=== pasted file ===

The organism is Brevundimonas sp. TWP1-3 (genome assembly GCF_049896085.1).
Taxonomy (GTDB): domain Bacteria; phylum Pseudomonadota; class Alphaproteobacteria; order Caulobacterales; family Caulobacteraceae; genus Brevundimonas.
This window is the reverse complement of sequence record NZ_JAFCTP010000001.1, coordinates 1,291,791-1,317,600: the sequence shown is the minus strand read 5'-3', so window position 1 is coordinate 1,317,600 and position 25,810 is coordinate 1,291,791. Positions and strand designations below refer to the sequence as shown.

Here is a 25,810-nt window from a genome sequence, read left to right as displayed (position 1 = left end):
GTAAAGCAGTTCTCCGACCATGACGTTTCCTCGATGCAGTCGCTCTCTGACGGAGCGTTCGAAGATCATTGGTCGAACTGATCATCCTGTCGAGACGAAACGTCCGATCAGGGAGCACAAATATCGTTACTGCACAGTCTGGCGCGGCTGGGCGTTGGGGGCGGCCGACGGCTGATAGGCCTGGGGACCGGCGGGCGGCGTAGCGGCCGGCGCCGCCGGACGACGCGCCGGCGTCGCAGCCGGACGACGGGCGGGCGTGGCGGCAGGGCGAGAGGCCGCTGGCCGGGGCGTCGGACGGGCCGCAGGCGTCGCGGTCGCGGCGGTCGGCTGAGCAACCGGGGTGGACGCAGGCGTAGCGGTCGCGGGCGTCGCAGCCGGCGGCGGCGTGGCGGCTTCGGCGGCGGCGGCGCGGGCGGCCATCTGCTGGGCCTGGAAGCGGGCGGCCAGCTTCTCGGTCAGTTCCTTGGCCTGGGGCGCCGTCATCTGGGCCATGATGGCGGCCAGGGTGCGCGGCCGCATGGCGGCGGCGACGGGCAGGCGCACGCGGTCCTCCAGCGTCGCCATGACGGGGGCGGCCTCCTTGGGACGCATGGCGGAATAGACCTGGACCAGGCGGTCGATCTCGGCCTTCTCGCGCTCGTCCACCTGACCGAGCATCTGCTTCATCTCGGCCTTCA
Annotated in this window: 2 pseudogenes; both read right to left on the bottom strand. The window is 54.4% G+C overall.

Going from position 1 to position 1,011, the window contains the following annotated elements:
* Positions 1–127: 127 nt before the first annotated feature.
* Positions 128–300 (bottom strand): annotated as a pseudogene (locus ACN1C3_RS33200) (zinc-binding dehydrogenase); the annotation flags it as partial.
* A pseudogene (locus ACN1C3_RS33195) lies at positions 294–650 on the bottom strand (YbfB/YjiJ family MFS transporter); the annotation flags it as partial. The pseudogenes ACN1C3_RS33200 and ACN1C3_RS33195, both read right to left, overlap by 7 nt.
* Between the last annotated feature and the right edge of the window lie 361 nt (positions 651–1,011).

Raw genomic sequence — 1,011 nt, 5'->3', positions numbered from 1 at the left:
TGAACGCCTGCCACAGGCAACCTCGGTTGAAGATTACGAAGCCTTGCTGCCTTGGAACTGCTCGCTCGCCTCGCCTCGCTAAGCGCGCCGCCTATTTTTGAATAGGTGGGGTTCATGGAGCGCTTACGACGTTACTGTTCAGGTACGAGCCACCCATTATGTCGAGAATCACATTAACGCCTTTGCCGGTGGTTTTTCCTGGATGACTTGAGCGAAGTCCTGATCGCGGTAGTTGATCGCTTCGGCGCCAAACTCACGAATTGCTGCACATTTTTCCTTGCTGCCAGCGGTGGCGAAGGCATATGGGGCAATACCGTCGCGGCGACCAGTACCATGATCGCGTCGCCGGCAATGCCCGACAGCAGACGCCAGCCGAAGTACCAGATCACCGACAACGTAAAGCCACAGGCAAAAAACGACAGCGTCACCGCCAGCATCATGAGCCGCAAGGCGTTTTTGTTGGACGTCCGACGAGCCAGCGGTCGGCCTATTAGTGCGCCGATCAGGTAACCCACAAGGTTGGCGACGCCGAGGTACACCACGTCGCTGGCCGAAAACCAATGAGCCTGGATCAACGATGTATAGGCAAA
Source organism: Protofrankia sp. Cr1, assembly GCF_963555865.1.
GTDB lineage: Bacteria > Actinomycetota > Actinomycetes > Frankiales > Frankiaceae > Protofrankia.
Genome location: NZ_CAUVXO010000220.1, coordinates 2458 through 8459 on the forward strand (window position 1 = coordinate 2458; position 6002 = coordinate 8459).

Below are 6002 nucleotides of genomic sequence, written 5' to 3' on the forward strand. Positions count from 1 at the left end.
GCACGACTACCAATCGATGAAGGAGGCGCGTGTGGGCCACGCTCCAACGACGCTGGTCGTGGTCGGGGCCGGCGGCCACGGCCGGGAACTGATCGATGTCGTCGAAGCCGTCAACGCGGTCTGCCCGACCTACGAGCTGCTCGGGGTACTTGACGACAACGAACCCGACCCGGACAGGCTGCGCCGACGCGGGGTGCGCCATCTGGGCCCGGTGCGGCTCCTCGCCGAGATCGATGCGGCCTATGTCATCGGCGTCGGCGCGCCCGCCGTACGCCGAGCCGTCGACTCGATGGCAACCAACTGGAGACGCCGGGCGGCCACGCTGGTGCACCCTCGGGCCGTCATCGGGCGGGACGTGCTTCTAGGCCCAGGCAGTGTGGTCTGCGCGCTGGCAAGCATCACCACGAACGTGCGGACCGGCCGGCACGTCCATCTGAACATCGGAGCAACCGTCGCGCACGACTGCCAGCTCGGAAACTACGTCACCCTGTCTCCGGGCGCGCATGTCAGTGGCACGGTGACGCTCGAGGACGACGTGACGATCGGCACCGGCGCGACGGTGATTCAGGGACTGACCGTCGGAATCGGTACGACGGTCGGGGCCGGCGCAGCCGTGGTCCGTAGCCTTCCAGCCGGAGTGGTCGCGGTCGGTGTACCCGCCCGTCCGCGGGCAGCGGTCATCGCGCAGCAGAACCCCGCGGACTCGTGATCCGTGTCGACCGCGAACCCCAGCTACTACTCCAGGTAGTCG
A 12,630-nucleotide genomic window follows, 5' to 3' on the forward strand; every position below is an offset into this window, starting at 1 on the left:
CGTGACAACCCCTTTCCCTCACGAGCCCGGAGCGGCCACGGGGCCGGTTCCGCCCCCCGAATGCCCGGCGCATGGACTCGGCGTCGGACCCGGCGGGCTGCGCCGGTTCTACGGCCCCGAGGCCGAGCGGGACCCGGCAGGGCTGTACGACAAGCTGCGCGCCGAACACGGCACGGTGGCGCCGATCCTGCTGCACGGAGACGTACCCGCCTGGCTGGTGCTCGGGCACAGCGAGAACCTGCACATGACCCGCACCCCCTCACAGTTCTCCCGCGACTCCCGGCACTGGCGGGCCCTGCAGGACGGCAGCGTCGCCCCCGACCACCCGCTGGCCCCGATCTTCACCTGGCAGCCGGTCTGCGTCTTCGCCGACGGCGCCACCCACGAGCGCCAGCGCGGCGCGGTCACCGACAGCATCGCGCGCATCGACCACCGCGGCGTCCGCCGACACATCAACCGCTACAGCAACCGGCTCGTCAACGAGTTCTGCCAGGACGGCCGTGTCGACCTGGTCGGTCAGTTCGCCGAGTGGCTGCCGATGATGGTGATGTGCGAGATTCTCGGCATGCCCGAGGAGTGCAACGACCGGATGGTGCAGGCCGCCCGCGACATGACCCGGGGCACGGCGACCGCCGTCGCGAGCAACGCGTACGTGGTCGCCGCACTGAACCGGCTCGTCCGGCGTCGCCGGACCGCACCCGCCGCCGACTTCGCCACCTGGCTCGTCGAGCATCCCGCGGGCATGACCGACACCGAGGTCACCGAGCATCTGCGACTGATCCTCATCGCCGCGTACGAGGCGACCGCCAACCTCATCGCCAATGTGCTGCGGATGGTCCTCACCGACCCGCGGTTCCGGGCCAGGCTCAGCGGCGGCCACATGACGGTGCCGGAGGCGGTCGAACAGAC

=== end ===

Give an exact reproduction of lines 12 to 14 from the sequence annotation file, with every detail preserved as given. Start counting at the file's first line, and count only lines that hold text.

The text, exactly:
Raw genomic sequence — 1,011 nt, 5'->3', positions numbered from 1 at the left:
TGAACGCCTGCCACAGGCAACCTCGGTTGAAGATTACGAAGCCTTGCTGCCTTGGAACTGCTCGCTCGCCTCGCCTCGCTAAGCGCGCCGCCTATTTTTGAATAGGTGGGGTTCATGGAGCGCTTACGACGTTACTGTTCAGGTACGAGCCACCCATTATGTCGAGAATCACATTAACGCCTTTGCCGGTGGTTTTTCCTGGATGACTTGAGCGAAGTCCTGATCGCGGTAGTTGATCGCTTCGGCGCCAAACTCACGAATTGCTGCACATTTTTCCTTGCTGCCAGCGGTGGCGAAGGCATATGGGGCAATACCGTCGCGGCGACCAGTACCATGATCGCGTCGCCGGCAATGCCCGACAGCAGACGCCAGCCGAAGTACCAGATCACCGACAACGTAAAGCCACAGGCAAAAAACGACAGCGTCACCGCCAGCATCATGAGCCGCAAGGCGTTTTTGTTGGACGTCCGACGAGCCAGCGGTCGGCCTATTAGTGCGCCGATCAGGTAACCCACAAGGTTGGCGACGCCGAGGTACACCACGTCGCTGGCCGAAAACCAATGAGCCTGGATCAACGATGTATAGGCAAA
Source organism: Protofrankia sp. Cr1, assembly GCF_963555865.1.